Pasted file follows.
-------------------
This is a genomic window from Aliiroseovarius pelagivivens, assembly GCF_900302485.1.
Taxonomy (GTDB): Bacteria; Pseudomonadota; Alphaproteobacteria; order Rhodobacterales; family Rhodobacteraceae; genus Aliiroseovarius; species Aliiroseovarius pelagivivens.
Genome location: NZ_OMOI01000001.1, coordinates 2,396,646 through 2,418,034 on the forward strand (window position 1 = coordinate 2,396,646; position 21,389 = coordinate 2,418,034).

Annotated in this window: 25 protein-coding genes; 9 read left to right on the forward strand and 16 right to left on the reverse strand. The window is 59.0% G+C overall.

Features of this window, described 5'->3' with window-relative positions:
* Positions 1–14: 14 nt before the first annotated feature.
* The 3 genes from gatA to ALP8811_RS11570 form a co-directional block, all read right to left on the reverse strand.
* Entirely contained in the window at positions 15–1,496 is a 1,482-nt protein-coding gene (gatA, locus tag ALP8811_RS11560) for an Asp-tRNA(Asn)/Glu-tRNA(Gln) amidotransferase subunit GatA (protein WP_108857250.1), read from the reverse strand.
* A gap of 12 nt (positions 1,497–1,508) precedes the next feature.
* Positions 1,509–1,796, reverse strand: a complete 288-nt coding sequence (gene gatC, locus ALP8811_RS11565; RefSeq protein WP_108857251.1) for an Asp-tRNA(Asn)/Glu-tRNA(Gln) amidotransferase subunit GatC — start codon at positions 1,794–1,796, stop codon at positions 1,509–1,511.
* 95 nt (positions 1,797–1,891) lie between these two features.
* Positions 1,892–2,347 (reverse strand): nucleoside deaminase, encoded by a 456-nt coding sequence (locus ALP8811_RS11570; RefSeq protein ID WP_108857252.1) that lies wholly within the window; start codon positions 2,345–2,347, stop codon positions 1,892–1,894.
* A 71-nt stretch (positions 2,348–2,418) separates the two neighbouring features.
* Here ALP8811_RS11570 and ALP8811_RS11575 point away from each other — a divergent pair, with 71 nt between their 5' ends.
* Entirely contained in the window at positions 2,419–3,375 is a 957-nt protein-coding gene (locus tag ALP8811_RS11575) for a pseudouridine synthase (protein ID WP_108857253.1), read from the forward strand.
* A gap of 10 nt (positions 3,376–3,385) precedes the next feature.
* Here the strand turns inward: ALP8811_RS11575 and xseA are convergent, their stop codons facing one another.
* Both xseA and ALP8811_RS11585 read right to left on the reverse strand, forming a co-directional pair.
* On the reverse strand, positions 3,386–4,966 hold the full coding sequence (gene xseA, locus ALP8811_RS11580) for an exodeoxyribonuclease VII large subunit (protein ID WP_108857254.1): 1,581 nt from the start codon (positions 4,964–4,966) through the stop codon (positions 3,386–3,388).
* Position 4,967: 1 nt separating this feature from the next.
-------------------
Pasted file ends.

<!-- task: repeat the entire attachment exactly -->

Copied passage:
This is a genomic window from Aliiroseovarius pelagivivens, assembly GCF_900302485.1.
Taxonomy (GTDB): Bacteria; Pseudomonadota; Alphaproteobacteria; order Rhodobacterales; family Rhodobacteraceae; genus Aliiroseovarius; species Aliiroseovarius pelagivivens.
Genome location: NZ_OMOI01000001.1, coordinates 2,396,646 through 2,418,034 on the forward strand (window position 1 = coordinate 2,396,646; position 21,389 = coordinate 2,418,034).

Annotated in this window: 25 protein-coding genes; 9 read left to right on the forward strand and 16 right to left on the reverse strand. The window is 59.0% G+C overall.

Features of this window, described 5'->3' with window-relative positions:
* Positions 1–14: 14 nt before the first annotated feature.
* The 3 genes from gatA to ALP8811_RS11570 form a co-directional block, all read right to left on the reverse strand.
* Entirely contained in the window at positions 15–1,496 is a 1,482-nt protein-coding gene (gatA, locus tag ALP8811_RS11560) for an Asp-tRNA(Asn)/Glu-tRNA(Gln) amidotransferase subunit GatA (protein WP_108857250.1), read from the reverse strand.
* A gap of 12 nt (positions 1,497–1,508) precedes the next feature.
* Positions 1,509–1,796, reverse strand: a complete 288-nt coding sequence (gene gatC, locus ALP8811_RS11565; RefSeq protein WP_108857251.1) for an Asp-tRNA(Asn)/Glu-tRNA(Gln) amidotransferase subunit GatC — start codon at positions 1,794–1,796, stop codon at positions 1,509–1,511.
* 95 nt (positions 1,797–1,891) lie between these two features.
* Positions 1,892–2,347 (reverse strand): nucleoside deaminase, encoded by a 456-nt coding sequence (locus ALP8811_RS11570; RefSeq protein ID WP_108857252.1) that lies wholly within the window; start codon positions 2,345–2,347, stop codon positions 1,892–1,894.
* A 71-nt stretch (positions 2,348–2,418) separates the two neighbouring features.
* Here ALP8811_RS11570 and ALP8811_RS11575 point away from each other — a divergent pair, with 71 nt between their 5' ends.
* Entirely contained in the window at positions 2,419–3,375 is a 957-nt protein-coding gene (locus tag ALP8811_RS11575) for a pseudouridine synthase (protein ID WP_108857253.1), read from the forward strand.
* A gap of 10 nt (positions 3,376–3,385) precedes the next feature.
* Here the strand turns inward: ALP8811_RS11575 and xseA are convergent, their stop codons facing one another.
* Both xseA and ALP8811_RS11585 read right to left on the reverse strand, forming a co-directional pair.
* On the reverse strand, positions 3,386–4,966 hold the full coding sequence (gene xseA, locus ALP8811_RS11580) for an exodeoxyribonuclease VII large subunit (protein ID WP_108857254.1): 1,581 nt from the start codon (positions 4,964–4,966) through the stop codon (positions 3,386–3,388).
* Position 4,967: 1 nt separating this feature from the next.